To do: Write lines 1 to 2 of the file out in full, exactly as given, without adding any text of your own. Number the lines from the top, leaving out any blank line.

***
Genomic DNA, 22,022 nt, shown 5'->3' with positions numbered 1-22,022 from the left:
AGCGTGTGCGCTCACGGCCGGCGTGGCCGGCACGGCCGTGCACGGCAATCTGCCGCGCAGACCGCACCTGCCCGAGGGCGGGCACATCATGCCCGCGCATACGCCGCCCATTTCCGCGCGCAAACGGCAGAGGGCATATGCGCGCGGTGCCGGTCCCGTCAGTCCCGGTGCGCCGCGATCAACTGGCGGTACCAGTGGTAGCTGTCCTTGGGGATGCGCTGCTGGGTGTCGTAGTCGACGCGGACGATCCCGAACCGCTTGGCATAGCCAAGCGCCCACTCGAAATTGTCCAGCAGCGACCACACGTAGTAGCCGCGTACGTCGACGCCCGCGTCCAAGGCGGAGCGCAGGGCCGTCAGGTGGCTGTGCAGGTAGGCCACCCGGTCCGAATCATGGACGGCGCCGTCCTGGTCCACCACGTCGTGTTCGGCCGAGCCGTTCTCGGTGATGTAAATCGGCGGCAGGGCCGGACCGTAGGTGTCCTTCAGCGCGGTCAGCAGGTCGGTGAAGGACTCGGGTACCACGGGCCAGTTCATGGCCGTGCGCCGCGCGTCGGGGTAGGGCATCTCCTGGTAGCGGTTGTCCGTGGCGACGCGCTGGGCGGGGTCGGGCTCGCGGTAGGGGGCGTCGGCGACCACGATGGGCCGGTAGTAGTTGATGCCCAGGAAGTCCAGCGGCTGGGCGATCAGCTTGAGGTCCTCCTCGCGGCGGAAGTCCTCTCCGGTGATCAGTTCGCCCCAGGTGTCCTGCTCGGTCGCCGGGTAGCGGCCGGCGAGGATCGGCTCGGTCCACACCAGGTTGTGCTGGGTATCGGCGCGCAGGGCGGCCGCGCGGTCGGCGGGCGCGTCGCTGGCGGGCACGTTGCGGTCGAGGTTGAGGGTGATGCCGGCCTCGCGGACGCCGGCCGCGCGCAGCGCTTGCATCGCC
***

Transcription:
Genomic DNA, 22,022 nt, shown 5'->3' with positions numbered 1-22,022 from the left:
AGCGTGTGCGCTCACGGCCGGCGTGGCCGGCACGGCCGTGCACGGCAATCTGCCGCGCAGACCGCACCTGCCCGAGGGCGGGCACATCATGCCCGCGCATACGCCGCCCATTTCCGCGCGCAAACGGCAGAGGGCATATGCGCGCGGTGCCGGTCCCGTCAGTCCCGGTGCGCCGCGATCAACTGGCGGTACCAGTGGTAGCTGTCCTTGGGGATGCGCTGCTGGGTGTCGTAGTCGACGCGGACGATCCCGAACCGCTTGGCATAGCCAAGCGCCCACTCGAAATTGTCCAGCAGCGACCACACGTAGTAGCCGCGTACGTCGACGCCCGCGTCCAAGGCGGAGCGCAGGGCCGTCAGGTGGCTGTGCAGGTAGGCCACCCGGTCCGAATCATGGACGGCGCCGTCCTGGTCCACCACGTCGTGTTCGGCCGAGCCGTTCTCGGTGATGTAAATCGGCGGCAGGGCCGGACCGTAGGTGTCCTTCAGCGCGGTCAGCAGGTCGGTGAAGGACTCGGGTACCACGGGCCAGTTCATGGCCGTGCGCCGCGCGTCGGGGTAGGGCATCTCCTGGTAGCGGTTGTCCGTGGCGACGCGCTGGGCGGGGTCGGGCTCGCGGTAGGGGGCGTCGGCGACCACGATGGGCCGGTAGTAGTTGATGCCCAGGAAGTCCAGCGGCTGGGCGATCAGCTTGAGGTCCTCCTCGCGGCGGAAGTCCTCTCCGGTGATCAGTTCGCCCCAGGTGTCCTGCTCGGTCGCCGGGTAGCGGCCGGCGAGGATCGGCTCGGTCCACACCAGGTTGTGCTGGGTATCGGCGCGCAGGGCGGCCGCGCGGTCGGCGGGCGCGTCGCTGGCGGGCACGTTGCGGTCGAGGTTGAGGGTGATGCCGGCCTCGCGGACGCCGGCCGCGCGCAGCGCTTGCATCGCC